Undergraduate research is a central component of the Lane Honors Program. Students have multiple opportunities to engage in original research and to share their research findings with a wider audience.
For instance, Tonyae Meeks and Gus Smith presented their work at the Western Regional Honors Council Conference in 2017.
Jack Gariepy researched the impact of single stories and stereotypes in Sarah Lushia’s honors writing class, WR 121_H, and organized a symposium in order to share his results.
Catherine Mullins interviewed scholar Joseph Pearce as part of her research into Emily Brontë’s work for the HON 201_H Invitation to Inquiry Seminar, and the resulting scholar biography was published in the St. Austin Review.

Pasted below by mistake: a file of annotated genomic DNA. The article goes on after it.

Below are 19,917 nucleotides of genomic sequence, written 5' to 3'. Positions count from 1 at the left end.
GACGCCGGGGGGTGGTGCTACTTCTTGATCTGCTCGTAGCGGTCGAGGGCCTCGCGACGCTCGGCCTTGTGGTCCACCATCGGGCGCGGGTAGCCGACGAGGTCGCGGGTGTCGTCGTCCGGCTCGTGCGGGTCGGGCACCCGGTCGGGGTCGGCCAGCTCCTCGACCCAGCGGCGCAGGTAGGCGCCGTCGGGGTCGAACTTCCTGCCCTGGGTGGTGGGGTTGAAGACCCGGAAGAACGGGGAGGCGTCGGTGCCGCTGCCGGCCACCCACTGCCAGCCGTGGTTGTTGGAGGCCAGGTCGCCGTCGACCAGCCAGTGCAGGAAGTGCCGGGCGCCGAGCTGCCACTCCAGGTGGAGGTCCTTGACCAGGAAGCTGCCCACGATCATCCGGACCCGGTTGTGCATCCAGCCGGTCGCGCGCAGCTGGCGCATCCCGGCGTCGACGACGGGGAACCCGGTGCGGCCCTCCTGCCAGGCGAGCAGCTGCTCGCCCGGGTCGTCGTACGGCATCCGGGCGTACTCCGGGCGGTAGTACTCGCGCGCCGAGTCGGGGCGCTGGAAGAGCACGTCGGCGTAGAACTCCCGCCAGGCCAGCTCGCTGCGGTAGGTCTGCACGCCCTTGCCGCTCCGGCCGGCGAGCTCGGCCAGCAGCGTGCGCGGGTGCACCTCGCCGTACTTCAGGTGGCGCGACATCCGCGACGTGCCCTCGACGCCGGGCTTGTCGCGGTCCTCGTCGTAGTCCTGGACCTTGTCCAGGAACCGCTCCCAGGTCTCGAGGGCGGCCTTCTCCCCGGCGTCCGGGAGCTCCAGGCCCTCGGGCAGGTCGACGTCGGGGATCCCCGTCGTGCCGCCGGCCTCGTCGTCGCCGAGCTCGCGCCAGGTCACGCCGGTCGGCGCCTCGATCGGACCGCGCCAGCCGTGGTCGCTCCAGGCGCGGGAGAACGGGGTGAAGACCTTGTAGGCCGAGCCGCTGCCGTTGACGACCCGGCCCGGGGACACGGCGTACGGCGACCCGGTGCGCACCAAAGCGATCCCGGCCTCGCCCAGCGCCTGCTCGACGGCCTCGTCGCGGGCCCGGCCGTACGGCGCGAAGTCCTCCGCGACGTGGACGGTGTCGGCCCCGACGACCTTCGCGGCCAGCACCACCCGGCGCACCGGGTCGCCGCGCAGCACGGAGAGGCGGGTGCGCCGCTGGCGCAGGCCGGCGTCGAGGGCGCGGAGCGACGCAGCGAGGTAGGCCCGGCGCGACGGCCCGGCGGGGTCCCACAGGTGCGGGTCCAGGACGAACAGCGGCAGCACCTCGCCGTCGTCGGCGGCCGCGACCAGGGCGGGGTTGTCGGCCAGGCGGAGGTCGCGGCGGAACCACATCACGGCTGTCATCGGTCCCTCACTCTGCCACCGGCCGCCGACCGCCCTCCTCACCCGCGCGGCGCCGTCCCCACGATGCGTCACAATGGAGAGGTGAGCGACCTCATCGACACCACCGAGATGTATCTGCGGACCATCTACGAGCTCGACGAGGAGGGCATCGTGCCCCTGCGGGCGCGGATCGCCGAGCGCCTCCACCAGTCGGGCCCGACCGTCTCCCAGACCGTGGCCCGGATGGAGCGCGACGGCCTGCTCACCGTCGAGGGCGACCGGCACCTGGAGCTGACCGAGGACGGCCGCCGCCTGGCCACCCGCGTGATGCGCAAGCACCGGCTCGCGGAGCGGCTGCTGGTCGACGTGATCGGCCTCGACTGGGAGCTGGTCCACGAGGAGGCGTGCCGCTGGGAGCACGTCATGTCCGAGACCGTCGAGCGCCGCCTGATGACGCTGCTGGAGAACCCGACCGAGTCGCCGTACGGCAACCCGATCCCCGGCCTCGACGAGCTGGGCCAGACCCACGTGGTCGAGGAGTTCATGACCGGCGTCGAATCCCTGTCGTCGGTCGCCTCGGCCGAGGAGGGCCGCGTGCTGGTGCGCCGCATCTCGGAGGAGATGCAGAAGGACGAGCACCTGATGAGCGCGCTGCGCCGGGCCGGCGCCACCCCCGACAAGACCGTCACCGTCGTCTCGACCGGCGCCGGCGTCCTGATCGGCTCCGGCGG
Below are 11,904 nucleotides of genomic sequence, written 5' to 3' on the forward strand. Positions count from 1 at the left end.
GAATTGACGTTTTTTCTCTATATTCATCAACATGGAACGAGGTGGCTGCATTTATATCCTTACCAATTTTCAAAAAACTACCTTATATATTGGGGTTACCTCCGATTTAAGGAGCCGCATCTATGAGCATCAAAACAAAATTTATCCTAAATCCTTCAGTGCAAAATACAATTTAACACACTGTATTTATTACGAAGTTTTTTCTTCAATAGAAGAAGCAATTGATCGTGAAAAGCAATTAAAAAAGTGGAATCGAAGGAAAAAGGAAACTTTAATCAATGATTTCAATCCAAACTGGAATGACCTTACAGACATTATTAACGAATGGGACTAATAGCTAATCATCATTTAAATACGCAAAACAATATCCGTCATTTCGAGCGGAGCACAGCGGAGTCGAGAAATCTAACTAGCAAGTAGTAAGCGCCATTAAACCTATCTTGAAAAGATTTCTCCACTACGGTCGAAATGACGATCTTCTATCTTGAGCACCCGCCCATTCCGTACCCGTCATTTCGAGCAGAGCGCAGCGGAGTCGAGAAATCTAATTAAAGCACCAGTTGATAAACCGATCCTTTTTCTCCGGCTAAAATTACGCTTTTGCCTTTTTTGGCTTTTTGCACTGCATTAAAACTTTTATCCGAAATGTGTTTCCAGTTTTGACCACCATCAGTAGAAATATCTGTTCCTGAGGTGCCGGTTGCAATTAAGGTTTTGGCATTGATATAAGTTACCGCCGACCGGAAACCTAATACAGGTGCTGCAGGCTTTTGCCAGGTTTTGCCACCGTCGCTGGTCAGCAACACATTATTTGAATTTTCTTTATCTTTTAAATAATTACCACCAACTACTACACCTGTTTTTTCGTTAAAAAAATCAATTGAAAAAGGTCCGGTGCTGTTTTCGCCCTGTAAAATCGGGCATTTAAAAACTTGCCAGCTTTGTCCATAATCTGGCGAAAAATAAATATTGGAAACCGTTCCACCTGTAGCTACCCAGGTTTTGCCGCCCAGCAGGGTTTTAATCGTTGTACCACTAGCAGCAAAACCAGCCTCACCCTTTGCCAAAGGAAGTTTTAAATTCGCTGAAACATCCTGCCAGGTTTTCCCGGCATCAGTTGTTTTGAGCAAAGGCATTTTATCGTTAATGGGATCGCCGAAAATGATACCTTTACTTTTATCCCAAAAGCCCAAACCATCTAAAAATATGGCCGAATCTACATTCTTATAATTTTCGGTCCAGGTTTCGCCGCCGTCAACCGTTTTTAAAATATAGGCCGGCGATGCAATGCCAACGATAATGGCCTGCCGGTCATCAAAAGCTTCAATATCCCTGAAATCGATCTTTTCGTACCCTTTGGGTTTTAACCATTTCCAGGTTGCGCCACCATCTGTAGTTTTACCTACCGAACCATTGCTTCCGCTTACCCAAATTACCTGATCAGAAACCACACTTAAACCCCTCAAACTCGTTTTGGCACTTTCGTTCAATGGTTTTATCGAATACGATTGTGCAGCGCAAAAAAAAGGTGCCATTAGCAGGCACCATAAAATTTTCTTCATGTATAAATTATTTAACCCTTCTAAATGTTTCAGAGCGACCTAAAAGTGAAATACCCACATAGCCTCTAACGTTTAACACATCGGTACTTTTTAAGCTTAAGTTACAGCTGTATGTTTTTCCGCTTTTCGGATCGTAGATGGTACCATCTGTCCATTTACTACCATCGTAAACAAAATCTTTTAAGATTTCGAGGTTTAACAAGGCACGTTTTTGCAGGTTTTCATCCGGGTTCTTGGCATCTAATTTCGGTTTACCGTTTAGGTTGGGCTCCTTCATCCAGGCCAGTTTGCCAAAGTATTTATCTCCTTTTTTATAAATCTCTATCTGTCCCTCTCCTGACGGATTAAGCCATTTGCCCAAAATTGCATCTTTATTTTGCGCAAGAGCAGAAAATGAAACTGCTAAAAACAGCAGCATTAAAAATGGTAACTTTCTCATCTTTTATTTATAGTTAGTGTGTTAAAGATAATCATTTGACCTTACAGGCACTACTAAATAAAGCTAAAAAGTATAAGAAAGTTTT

Students in the Capstone Seminar conduct group research projects each spring and present their findings at a symposium and/or through posters and PowerPoint presentations shared with the campus community. Research projects have included how food choices impact our carbon footprint and the benefits of the Take Back the Tap movement.
They have also included challenges facing two-year college students and gender inequality in higher education:
The spring 2016 class explored the reasons for Oregon's success at preventing recidivism, and they shared their results in a PowerPoint presentation filmed by Dean Middleton and Randal Painter.
Unable to view this video? View it on video.lanecc.edu
In 2017, the Capstone students once again organized a symposium and presented on two topics: morality legislation and the impact of alcohol education on sexaul assaults on college campuses. The symposium included a roundtable discussion, two PowerPoint presentations, two paper presentations, and live music.